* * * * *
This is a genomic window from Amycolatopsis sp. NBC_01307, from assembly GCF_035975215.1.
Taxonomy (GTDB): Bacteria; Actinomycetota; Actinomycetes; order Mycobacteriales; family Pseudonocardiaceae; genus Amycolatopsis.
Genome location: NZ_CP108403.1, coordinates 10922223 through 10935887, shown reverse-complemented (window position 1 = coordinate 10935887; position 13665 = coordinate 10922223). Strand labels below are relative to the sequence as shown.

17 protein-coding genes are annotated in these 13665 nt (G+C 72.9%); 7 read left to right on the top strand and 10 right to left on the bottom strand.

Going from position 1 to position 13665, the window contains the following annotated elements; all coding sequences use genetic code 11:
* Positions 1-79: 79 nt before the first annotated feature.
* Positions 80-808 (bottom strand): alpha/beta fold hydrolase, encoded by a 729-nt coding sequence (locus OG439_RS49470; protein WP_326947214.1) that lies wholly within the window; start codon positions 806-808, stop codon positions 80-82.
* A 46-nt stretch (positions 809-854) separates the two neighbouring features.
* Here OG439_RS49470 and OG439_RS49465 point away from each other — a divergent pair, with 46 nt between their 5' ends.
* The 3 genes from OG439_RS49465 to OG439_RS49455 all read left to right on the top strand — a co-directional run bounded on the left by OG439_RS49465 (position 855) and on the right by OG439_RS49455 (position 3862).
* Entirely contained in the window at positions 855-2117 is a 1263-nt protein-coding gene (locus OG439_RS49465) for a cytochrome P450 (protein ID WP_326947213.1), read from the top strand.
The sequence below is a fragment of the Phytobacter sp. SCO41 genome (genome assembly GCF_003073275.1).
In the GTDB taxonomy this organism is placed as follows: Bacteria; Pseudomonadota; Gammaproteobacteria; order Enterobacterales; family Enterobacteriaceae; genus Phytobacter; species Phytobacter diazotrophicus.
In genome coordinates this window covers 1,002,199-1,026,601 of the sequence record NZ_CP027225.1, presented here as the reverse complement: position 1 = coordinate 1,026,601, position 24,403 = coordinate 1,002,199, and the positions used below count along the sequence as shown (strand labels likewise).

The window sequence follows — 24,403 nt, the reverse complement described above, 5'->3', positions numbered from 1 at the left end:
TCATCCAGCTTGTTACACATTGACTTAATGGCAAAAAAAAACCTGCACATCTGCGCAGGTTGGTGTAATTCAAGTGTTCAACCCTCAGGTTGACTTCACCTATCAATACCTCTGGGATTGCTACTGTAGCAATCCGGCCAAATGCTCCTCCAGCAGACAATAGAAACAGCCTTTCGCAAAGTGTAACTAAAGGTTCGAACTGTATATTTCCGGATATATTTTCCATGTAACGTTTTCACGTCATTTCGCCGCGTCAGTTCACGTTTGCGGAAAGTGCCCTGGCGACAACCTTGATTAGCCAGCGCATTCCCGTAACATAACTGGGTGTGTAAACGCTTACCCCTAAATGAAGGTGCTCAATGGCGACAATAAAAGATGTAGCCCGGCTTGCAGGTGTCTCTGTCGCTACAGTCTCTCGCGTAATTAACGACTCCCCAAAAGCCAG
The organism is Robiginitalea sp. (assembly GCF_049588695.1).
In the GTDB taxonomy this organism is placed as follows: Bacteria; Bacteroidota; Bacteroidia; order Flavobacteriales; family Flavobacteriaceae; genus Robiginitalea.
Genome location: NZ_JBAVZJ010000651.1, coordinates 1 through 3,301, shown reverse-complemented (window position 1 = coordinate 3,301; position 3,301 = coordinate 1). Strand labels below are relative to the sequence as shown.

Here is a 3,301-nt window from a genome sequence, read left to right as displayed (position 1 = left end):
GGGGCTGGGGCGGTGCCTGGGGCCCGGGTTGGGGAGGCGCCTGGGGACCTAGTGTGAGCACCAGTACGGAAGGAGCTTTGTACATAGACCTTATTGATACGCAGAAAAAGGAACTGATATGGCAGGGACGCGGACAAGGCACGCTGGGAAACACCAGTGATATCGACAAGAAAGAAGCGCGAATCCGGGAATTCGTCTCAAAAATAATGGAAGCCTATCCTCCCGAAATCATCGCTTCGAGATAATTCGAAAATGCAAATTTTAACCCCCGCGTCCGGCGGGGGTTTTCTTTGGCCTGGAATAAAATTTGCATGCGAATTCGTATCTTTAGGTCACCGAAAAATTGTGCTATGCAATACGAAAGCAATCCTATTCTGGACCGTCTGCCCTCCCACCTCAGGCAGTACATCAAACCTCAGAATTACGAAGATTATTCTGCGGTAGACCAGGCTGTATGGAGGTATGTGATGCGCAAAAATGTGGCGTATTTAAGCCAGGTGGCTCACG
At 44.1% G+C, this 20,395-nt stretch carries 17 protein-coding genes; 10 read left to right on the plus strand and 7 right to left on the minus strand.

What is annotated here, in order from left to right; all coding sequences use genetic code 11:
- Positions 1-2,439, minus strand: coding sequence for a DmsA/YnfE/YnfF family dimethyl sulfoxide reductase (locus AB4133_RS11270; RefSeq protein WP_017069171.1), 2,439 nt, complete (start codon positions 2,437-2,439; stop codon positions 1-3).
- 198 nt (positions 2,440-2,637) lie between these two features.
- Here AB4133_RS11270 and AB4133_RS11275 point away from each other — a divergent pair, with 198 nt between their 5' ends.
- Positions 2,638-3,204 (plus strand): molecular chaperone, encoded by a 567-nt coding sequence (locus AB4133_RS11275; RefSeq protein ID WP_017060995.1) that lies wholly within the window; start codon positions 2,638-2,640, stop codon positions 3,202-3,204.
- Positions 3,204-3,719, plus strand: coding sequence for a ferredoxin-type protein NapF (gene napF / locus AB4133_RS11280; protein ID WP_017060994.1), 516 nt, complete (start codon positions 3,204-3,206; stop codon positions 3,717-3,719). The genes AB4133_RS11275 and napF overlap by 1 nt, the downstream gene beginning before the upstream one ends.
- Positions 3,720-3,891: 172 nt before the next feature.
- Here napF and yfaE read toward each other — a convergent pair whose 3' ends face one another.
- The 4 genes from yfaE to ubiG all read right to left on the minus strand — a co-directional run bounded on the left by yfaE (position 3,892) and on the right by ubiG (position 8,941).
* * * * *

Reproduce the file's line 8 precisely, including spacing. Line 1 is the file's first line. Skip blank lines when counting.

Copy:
* A 46-nt stretch (positions 809-854) separates the two neighbouring features.